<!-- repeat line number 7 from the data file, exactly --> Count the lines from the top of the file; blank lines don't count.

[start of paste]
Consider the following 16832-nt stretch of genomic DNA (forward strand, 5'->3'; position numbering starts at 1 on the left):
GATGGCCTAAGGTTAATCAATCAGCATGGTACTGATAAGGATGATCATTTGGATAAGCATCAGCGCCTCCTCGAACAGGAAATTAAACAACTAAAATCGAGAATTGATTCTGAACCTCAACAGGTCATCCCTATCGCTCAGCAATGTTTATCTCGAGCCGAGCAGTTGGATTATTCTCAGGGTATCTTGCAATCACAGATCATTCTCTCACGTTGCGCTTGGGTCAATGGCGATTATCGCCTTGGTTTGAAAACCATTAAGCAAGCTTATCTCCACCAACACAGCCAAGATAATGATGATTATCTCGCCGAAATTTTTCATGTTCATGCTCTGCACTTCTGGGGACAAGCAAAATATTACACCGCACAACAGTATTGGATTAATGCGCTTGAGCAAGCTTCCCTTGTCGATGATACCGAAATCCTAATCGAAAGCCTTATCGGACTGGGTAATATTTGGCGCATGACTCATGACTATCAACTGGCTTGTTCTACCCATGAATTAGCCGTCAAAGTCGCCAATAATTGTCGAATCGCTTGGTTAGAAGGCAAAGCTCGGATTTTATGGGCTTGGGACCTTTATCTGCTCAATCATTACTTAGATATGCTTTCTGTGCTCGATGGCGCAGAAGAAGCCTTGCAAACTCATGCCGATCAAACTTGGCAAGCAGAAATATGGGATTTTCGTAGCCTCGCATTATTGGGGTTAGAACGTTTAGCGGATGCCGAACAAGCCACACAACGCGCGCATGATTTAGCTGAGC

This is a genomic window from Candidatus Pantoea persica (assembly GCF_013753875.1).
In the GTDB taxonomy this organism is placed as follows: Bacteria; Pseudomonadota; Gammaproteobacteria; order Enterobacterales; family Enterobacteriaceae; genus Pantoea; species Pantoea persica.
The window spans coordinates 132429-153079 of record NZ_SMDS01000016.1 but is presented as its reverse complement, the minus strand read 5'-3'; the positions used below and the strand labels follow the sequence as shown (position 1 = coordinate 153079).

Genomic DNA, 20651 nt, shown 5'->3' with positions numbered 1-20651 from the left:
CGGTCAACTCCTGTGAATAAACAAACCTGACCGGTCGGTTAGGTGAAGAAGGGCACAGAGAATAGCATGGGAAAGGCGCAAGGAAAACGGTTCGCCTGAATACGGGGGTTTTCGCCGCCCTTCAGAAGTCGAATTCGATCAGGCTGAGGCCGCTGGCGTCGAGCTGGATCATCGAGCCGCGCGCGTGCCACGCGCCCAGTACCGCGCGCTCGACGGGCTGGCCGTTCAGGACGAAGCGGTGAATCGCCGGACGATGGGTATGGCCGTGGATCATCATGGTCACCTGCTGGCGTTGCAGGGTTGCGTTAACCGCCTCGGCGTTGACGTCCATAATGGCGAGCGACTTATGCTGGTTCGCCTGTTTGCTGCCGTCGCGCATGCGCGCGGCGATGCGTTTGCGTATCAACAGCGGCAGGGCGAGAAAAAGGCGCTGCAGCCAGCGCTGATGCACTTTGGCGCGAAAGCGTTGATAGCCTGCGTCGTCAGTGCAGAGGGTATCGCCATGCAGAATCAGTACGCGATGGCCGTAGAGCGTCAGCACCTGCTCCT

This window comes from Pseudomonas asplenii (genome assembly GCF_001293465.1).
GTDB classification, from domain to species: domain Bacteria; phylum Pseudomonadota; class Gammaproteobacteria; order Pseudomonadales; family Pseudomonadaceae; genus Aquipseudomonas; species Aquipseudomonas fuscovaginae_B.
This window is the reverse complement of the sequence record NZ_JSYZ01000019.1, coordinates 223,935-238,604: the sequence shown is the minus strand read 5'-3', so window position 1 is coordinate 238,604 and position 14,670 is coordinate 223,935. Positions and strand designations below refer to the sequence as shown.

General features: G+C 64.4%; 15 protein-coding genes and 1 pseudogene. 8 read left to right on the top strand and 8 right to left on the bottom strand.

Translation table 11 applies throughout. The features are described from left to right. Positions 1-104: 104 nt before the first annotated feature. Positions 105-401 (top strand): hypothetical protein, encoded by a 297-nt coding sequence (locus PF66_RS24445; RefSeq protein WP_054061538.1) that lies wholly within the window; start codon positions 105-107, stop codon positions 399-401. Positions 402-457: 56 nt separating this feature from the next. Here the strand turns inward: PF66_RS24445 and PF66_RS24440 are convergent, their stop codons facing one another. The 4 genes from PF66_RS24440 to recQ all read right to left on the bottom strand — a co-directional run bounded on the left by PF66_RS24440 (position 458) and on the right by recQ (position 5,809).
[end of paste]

CGGTCAACTCCTGTGAATAAACAAACCTGACCGGTCGGTTAGGTGAAGAAGGGCACAGAGAATAGCATGGGAAAGGCGCAAGGAAAACGGTTCGCCTGAATACGGGGGTTTTCGCCGCCCTTCAGAAGTCGAATTCGATCAGGCTGAGGCCGCTGGCGTCGAGCTGGATCATCGAGCCGCGCGCGTGCCACGCGCCCAGTACCGCGCGCTCGACGGGCTGGCCGTTCAGGACGAAGCGGTGAATCGCCGGACGATGGGTATGGCCGTGGATCATCATGGTCACCTGCTGGCGTTGCAGGGTTGCGTTAACCGCCTCGGCGTTGACGTCCATAATGGCGAGCGACTTATGCTGGTTCGCCTGTTTGCTGCCGTCGCGCATGCGCGCGGCGATGCGTTTGCGTATCAACAGCGGCAGGGCGAGAAAAAGGCGCTGCAGCCAGCGCTGATGCACTTTGGCGCGAAAGCGTTGATAGCCTGCGTCGTCAGTGCAGAGGGTATCGCCATGCAGAATCAGTACGCGATGGCCGTAGAGCGTCAGCACCTGCTCCT